If I ever do pursue that THCI I guess I'll have to upgrade. :D
"Technique is the proof of your seriousness"

Wallace Stevens

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Paul Arden
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Re: Teaching Top hand v Bottom hand

#13

Post by Paul Arden » Fri Jun 18, 2021 2:31 pm

Small world! I had no idea there were more in existence. I’m not even sure how I ended up with one :D
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Morsie
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Re: Teaching Top hand v Bottom hand

#14

Post by Morsie » Sat Jun 19, 2021 6:19 am



Lots of goodness here.

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Re: Teaching Top hand v Bottom hand

#15

Post by John Waters » Sat Jun 19, 2021 7:01 am

John Waters wrote:
Fri Jun 18, 2021 1:57 am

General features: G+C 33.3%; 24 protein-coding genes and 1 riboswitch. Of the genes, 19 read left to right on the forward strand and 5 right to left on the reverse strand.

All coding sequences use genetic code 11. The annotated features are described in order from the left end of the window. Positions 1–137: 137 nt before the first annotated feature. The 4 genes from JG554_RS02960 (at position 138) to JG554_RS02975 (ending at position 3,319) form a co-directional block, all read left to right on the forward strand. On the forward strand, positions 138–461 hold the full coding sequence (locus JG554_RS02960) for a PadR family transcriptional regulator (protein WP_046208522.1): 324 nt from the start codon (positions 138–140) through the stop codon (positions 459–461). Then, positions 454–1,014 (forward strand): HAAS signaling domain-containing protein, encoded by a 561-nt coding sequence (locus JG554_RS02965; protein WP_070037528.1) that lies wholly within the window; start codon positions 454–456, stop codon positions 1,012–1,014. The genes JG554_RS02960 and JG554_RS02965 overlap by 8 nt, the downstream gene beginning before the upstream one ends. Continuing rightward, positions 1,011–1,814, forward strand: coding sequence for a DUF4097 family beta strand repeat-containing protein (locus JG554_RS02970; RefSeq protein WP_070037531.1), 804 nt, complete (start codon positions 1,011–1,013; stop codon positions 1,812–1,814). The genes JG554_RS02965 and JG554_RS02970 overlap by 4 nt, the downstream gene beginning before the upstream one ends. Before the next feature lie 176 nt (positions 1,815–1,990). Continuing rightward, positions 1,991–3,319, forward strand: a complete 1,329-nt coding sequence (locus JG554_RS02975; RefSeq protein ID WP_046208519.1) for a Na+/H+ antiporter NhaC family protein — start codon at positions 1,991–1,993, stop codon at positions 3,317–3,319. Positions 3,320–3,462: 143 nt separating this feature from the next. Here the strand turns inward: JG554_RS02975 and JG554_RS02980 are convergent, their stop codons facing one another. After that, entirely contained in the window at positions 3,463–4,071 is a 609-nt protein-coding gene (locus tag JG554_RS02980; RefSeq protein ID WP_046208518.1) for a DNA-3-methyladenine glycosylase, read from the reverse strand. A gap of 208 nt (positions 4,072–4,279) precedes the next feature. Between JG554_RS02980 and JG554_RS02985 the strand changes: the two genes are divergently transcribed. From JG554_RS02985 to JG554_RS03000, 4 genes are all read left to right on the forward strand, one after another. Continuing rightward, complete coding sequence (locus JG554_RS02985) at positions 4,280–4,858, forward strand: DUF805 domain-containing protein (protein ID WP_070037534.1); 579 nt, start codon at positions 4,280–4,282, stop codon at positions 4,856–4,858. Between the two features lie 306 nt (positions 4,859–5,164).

Is his bottom hand static/blocked when he applies the big push over with the top hand? If so, is the bottom hand at hip height, chest height or other?

John
In addition to the above, is the right hand issue you mentioned in first post pertinent to overhead double handed or spey/roll double handed, or both?

John

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Will
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Re: Teaching Top hand v Bottom hand

#16

Post by Will » Sat Jun 19, 2021 8:06 am

I’m with Jarmo in that I tend to focus on getting the bottom hand away from the body during the sweep. Getting them to think about pushing the rod away from their body with both hands at the start of the sweep works well.

I’m wary of using “circle up” Morsie, as I think this often leads to chronic creep (especially if the bottom hand is close to the body). I’d rather have the tip (in the last part of the sweep) climbing back up in a straight line of about 30 degrees.